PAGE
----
I am supposed to be reviewing this book, and the conventions demand a measure of objectivity. In the past I have turned down requests to provide a critique when an author has been a personal friend, but on this occasion I have chosen instead to expose the background to how I came by the book, aware that my experience may have brought accompanying prejudices. I shall confess to having been charmed by the author and impressed by her obvious vitality and an almost certifiable dedication to the game of cricket. As the book’s dust jacket testifies, Isabelle is a graduate of Durham whose working life is devoted to running her own cricket coaching organisation. No bra-burning feminist, she captains an otherwise all-male team in the Surrey Downs League.
If you have no interest in women’s cricket, move on; but if you appreciate the delight of a game where the subtler arts thrive at the expense of balls bludgeoned into the stands, Skirting the Boundary is a must for your bookshelf. Any history, let alone one that sets out to cover the development of the game worldwide, runs the risk that the desire to set out all the facts and figures means that the readability of the book is compromised. Yet Isabelle Duncan’s engaging style, where colloquialisms are allowed to take centre stage at the expense of more formal prose, ensures that the book rattles along merrily. There was a jolt along the way as I encountered the occasional infelicitous phrase – ‘the emotional rescue of the English’ and ‘time waits for no one’ seemed out of place in their context. I then read the author’s impish admission: ‘Fortunately I have run out of Rolling Stones song titles to weave into my 1960s section without going completely over the top.’ Thanks to Google I identified the eleven songs readers had been challenged to spot in a couple of pages of text.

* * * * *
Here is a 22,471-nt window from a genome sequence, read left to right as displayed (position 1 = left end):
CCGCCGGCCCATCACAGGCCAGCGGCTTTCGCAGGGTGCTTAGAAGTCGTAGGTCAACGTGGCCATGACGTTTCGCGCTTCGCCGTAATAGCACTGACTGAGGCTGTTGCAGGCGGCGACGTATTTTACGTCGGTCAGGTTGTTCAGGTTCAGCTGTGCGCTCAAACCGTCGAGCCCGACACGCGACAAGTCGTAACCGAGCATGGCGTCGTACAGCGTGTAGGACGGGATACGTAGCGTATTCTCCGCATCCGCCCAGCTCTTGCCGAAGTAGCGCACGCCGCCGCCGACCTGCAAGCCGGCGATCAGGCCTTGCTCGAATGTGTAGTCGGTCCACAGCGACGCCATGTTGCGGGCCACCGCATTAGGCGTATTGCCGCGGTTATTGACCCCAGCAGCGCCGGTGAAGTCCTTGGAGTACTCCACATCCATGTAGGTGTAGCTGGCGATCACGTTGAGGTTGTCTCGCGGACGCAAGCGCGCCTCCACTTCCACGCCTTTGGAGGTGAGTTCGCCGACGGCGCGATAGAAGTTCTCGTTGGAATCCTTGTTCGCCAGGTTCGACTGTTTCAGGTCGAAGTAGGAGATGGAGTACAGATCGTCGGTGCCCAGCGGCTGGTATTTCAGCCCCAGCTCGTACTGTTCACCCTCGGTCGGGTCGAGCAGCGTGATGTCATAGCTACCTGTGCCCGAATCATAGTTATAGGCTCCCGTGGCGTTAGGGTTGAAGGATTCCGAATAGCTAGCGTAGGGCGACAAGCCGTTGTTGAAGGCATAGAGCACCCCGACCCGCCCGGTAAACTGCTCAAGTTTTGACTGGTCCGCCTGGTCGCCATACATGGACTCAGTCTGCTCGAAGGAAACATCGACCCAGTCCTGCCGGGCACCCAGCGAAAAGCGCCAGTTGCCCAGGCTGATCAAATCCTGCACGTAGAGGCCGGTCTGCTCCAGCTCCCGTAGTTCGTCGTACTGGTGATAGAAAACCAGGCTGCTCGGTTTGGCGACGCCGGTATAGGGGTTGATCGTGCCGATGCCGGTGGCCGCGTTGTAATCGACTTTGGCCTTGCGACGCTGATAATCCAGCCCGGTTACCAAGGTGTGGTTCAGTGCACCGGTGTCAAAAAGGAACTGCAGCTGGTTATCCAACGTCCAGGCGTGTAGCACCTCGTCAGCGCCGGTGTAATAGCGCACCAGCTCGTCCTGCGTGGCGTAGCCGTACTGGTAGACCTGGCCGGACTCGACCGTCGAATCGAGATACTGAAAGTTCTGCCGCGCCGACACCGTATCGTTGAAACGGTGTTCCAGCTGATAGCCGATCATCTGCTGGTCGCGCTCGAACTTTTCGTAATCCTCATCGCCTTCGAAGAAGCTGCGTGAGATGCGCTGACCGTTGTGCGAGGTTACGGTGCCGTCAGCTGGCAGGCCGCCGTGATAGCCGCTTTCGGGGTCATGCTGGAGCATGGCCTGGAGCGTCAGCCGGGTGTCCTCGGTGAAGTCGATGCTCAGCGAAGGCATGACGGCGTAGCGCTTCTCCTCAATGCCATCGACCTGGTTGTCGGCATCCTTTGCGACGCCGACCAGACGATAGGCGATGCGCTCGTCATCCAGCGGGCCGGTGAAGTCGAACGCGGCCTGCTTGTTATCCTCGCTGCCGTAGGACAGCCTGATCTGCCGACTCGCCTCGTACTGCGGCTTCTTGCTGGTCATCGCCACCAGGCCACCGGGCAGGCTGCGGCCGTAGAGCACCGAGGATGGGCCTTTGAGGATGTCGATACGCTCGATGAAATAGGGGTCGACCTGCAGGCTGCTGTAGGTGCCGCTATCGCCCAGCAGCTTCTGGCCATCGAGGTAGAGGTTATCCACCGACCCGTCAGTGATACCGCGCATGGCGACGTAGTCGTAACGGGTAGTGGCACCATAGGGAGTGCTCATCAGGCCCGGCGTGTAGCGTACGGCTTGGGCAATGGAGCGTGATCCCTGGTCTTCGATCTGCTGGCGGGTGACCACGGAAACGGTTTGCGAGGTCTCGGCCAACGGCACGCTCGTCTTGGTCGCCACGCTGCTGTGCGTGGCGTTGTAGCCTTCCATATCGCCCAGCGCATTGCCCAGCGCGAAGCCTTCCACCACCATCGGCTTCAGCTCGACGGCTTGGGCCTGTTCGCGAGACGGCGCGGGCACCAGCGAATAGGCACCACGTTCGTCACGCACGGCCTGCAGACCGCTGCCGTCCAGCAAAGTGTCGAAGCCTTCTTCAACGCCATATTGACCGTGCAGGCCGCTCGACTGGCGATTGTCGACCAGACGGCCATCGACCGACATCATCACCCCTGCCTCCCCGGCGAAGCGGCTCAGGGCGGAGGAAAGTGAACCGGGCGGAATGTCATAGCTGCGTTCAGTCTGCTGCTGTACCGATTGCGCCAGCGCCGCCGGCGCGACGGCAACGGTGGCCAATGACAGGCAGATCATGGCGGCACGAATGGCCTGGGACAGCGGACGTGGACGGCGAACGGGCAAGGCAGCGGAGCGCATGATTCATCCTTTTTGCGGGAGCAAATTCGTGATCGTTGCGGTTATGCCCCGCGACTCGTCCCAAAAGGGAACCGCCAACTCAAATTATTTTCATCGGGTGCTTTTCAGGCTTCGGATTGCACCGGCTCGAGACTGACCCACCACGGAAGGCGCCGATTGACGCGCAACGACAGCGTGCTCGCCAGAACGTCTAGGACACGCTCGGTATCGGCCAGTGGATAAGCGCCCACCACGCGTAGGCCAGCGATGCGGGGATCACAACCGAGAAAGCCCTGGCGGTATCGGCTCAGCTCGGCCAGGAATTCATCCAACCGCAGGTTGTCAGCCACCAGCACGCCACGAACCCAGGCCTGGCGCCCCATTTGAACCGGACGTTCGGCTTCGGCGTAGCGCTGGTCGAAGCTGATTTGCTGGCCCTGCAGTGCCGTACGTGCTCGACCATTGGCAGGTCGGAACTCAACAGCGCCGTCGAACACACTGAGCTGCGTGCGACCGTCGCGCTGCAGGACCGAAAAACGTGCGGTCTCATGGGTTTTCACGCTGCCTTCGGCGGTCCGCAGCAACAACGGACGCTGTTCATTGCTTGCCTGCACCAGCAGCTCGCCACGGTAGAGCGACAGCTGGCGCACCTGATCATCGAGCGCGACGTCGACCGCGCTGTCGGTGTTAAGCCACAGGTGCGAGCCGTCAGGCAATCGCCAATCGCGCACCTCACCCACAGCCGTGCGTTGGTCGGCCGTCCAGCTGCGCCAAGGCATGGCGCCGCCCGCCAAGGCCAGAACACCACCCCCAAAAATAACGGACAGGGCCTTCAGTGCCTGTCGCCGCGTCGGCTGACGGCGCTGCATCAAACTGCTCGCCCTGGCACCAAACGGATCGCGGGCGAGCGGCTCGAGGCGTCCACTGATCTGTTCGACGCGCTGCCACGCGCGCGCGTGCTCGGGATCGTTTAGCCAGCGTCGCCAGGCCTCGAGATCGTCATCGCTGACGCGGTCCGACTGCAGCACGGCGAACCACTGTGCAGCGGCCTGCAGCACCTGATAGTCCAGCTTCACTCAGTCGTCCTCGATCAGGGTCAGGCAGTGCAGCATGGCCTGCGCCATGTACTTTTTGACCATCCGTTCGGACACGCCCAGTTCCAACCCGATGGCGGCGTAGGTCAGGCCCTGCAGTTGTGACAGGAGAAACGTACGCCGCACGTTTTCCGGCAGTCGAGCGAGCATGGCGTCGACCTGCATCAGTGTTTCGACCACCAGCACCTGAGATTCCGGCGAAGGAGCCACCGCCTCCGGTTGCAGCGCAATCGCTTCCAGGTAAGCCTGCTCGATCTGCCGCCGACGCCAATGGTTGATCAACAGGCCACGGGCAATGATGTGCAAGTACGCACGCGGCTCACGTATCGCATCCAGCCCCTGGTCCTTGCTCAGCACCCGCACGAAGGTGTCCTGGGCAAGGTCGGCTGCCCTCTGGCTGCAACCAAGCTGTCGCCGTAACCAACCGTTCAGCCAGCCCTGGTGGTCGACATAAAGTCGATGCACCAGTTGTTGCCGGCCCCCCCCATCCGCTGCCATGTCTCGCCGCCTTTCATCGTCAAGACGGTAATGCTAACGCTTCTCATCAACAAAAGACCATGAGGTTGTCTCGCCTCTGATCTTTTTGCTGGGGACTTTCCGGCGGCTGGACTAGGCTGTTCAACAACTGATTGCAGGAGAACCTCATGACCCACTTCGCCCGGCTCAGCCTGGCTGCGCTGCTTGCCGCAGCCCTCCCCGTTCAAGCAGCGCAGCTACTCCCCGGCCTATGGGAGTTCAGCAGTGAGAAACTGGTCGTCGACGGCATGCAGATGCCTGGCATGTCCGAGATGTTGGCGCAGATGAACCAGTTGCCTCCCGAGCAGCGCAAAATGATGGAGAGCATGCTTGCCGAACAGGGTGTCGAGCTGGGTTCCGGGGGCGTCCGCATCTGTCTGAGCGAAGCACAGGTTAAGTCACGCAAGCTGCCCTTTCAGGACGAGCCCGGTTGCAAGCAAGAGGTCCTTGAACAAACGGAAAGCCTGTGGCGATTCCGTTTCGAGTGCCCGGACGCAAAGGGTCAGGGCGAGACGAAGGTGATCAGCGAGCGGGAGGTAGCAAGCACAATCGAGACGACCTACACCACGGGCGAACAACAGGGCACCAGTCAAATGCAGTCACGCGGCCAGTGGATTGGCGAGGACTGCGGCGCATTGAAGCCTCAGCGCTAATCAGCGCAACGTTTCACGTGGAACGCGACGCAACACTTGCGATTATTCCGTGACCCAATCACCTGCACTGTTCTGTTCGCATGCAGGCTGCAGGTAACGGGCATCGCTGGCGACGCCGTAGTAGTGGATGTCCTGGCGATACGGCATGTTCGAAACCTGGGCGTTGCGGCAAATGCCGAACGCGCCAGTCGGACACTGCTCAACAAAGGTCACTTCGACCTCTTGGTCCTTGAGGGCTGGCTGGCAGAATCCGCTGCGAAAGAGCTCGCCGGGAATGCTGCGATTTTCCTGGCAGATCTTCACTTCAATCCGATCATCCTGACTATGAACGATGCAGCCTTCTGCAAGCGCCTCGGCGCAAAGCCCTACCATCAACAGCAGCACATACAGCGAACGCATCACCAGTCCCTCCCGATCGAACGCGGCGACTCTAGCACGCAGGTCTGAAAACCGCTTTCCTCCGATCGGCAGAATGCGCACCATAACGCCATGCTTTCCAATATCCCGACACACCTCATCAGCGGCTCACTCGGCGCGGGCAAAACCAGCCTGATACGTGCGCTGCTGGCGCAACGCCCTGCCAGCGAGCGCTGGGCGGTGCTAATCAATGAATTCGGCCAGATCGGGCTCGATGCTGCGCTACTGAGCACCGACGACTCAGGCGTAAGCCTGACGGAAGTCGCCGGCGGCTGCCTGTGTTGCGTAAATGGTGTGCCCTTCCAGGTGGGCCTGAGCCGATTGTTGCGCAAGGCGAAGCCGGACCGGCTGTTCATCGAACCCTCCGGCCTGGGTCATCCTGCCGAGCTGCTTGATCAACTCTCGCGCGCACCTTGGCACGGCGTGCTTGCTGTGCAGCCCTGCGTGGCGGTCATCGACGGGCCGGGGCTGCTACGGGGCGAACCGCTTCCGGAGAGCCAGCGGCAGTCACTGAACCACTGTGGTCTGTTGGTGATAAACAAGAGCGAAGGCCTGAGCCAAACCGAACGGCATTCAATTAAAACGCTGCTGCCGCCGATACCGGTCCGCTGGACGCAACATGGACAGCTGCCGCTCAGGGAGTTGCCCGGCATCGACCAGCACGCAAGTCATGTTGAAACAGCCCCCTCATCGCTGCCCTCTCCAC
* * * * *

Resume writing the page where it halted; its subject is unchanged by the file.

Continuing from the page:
The book’s opening chapter provides a brief resume of the earliest alleged references to cricket, moving swiftly on to the 18th century and noting where reports of women’s participation occurred. When it did, press reports devoted more space to playing apparel than to the on-field action. However, by the end of the Victorian era a few of the leading girls’ schools were starting to take the game more seriously, but there were still few opportunities for women to play thereafter. A long chapter headed ‘The Empire’ outlines how the women’s game became established around the globe, principally in countries now in the Commonwealth. Mostly it was all pretty haphazard with sensible funding a very modern concept and most likely to be found when women’s cricket has been welcomed into a common fold by the body governing the men’s game, as has happened with the ECB. By contrast, as late as the 1990s women playing cricket in public in Pakistan risked prosecution and death threats. A delightful chapter follows that illustrates the breadth of the author’s research and touches on some of the more improbable outposts of women’s cricket. In New Caledonia, where it was traditionally only women who played, the equipment sounds distinctly homespun, there are no conventional creases, overs are of one ball and matches must be officiated by men, who have the power to issue red cards!